Analysis: Bush like angry puppy nipping at Trump’s heels
Published 27/08/2015 | 02:30
What in the world has happened to Jeb Bush? The man with a powerful last name - who the Republican Party thought could leap into the 2016 nomination with a single bound - looks more like a puny contender than a political Superman.
According to a Rasmussen poll, 57pc of Republican voters believe that Donald Trump will be the GOP nominee. A mere two months ago, Trump ranked near the bottom of the 12 declared GOP candidates at the time. He now leads the field of 17 candidates.
Jeb's got the money and political dynasty but he doesn't have the message. His biggest problem is he thinks he's entitled to the nomination.
"I mean, look - for the populist, conservative voters, Trump symbolises everything wrong with the Republican Party - the country-club Republican Party of Jeb Bush," commented Roger Stone, a former Trump advisor.
"The notion that he was going to go to Washington to fight the pampered elite...Jeb, you are the pampered elite."
As Trump spoke to a crowd of 20,000 in Mobile, Alabama, last weekend, Bush's super PAC, Right to Rise, paid a plane to fly a banner over the University of South Carolina Stadium that read: "Trump for higher taxes, Jeb 4 Prez."
In politics, like sports, winners don't chase losers, they keep winning. Bush is always nipping at Trump's heels, like a candidate on the ropes - or more congruently, like an angry puppy. If Jeb's not tweeting about Trump, Jeb's angry at Trump and virulently attacking Trump.
"His massive inconsistencies aside, @realDonaldTrump's immigration plan is not conservative and does not reflect our nation's values." Yeah...
At a recent campaign event in New Hampshire, Bush again castigated Trump. This time for not being conservative enough. "There's a big difference between Donald Trump and me. I'm a proven conservative with a record. He isn't," Bush exclaimed.
That's quite a paradoxical assertion from Bush, since his critics have consistently and persistently accused him of being a Rino - Republican in name only - especially on immigration. Trump's immigration plan is more conservative than Bush's. Trump has unequivocally stated - on paper no less - that he will secure the US borders, end sanctuary cities and deport illegal immigrants.
Bush, on the other hand, said that he supports amnesty, which is anathema to conservatives. In 2014, Bush said this about illegal immigration: "But the way I look at this - and I'm going to say this, and it'll be on tape and so be it ... Yes, they broke the law, but it's not a felony. It's an act of love. It's an act of commitment to your family. I honestly think that that is a different kind of crime, that there should be a price paid, but it shouldn't rile people up that people are actually coming to this country to provide for their families."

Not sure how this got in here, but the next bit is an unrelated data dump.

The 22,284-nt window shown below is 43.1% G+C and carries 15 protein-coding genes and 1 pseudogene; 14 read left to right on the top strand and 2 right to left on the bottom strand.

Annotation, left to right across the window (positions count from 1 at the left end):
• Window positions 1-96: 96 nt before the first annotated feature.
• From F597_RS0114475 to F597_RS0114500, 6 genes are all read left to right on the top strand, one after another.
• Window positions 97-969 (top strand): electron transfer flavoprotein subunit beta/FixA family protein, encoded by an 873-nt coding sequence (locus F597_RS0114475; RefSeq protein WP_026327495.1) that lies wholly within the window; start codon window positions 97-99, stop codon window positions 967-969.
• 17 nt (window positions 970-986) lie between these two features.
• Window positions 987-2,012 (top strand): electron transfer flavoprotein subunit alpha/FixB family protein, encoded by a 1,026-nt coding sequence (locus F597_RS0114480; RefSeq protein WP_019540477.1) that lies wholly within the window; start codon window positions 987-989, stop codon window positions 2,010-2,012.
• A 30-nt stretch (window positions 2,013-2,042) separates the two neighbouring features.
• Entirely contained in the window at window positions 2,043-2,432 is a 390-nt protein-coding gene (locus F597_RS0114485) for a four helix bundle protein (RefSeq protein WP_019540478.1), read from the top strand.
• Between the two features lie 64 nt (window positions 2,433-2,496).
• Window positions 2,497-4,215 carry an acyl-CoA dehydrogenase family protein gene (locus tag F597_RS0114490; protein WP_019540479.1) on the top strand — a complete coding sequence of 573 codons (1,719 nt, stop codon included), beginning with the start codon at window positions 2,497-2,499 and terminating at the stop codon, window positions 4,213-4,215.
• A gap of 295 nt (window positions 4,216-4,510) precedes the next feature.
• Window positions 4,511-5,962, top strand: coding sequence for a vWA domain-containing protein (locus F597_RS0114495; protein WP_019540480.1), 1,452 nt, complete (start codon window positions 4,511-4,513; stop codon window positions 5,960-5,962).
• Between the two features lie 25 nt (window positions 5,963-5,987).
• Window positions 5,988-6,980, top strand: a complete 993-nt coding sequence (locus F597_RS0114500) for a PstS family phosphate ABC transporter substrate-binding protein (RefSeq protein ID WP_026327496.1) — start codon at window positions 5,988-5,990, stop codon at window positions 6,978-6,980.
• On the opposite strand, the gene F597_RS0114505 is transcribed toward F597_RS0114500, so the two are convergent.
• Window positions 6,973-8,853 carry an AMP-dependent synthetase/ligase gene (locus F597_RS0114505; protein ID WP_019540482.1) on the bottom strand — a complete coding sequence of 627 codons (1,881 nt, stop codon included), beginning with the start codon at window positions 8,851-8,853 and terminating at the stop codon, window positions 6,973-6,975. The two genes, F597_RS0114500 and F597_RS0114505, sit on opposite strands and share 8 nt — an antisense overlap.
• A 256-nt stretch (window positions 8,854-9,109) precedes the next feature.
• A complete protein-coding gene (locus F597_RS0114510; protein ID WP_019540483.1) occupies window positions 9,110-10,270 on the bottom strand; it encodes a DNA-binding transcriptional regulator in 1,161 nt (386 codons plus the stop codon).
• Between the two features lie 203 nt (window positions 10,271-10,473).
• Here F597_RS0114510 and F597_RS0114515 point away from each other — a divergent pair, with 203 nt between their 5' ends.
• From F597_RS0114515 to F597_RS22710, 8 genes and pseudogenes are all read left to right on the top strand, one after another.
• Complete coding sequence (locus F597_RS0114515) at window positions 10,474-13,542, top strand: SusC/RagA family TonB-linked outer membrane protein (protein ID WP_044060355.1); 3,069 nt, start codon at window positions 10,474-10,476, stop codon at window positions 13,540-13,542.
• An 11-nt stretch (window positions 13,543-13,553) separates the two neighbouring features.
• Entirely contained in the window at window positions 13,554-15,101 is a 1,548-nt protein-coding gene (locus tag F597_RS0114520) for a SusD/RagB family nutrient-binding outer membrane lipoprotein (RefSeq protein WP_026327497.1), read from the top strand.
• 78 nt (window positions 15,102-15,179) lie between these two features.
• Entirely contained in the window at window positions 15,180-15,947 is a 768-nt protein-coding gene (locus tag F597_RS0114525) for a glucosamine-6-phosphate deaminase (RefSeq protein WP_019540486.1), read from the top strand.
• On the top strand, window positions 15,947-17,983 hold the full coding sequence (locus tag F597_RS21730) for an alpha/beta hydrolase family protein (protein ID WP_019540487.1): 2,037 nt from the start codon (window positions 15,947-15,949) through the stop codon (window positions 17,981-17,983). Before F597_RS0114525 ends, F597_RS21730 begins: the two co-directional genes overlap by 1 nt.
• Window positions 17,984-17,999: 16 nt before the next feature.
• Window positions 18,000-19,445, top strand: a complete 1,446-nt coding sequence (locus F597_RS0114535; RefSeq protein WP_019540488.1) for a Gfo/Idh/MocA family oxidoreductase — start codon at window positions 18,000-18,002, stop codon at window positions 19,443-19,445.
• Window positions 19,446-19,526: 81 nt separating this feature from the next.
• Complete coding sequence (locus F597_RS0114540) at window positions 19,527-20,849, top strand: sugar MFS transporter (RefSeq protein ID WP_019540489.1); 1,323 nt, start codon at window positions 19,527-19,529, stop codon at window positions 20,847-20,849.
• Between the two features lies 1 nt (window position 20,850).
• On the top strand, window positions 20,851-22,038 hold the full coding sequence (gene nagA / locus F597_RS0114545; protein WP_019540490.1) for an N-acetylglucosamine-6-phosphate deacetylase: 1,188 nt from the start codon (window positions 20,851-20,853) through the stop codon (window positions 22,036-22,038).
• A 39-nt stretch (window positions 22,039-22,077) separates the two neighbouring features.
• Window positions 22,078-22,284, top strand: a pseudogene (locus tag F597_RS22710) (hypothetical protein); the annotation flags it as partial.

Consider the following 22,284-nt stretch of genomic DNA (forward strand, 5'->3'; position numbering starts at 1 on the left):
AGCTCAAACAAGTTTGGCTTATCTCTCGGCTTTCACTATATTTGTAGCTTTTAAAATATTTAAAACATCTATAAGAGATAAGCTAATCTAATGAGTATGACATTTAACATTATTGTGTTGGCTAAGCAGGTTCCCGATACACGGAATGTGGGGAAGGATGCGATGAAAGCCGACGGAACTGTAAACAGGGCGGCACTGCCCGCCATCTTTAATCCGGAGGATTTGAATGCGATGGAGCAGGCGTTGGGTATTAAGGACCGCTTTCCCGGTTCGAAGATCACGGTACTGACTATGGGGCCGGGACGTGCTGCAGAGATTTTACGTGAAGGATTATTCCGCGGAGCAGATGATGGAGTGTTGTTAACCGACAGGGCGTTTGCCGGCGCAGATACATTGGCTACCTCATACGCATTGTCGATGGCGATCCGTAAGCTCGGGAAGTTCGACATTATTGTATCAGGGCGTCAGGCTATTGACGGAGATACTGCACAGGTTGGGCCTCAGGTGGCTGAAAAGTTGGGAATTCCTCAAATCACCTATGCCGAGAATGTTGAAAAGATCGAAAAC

This doesn't sound like a record of a "proven conservative". Most Republican members in Congress spent most of 2014 fighting against Democrats' efforts to pass a bill granting amnesty to illegals.
Expressing more pent-up anger at Trump, Bush lectured reporters in New Hampshire like a worn-down university professor.
"You don't win when you're the large, you know, dog in the room, where it's all about you. You win when you connect with people about their aspirations, not about how great you are, how rich you are, or how this you are or how that you are," Bush sanctimoniously chided.
Ironically for Jeb, that's exactly what Trump is doing: connecting with voters.
Two black women have become a viral sensation in America, producing videos on WeBeSisters.com, showing their unfiltered support for Trump. They encouraged Trump to bust the truth open about illegal immigration like "a piñata".
"If we commit a crime in this country, we gon' go to jail for it. So why is it, they can commit a crime by crossing that border illegal and once they do that we give 'em shelter?" the sisters opined in their latest engaging video.
Their commentary makes sense, like Trump's ideas. Bush is focused on getting elected. Trump is focused on offering solutions to America's problems. After nearly eight years of Obama dragging America down economically, Americans want more than politics as usual, and this is driving the old, out-of-touch GOP crazy.
Bush announced he would run for president only it if he could do it "joyfully". Where's that perspicacious, joyful campaign? Bush would be wise to start talking more about his ideas and less about his competitor(s). (© Daily Telegraph London)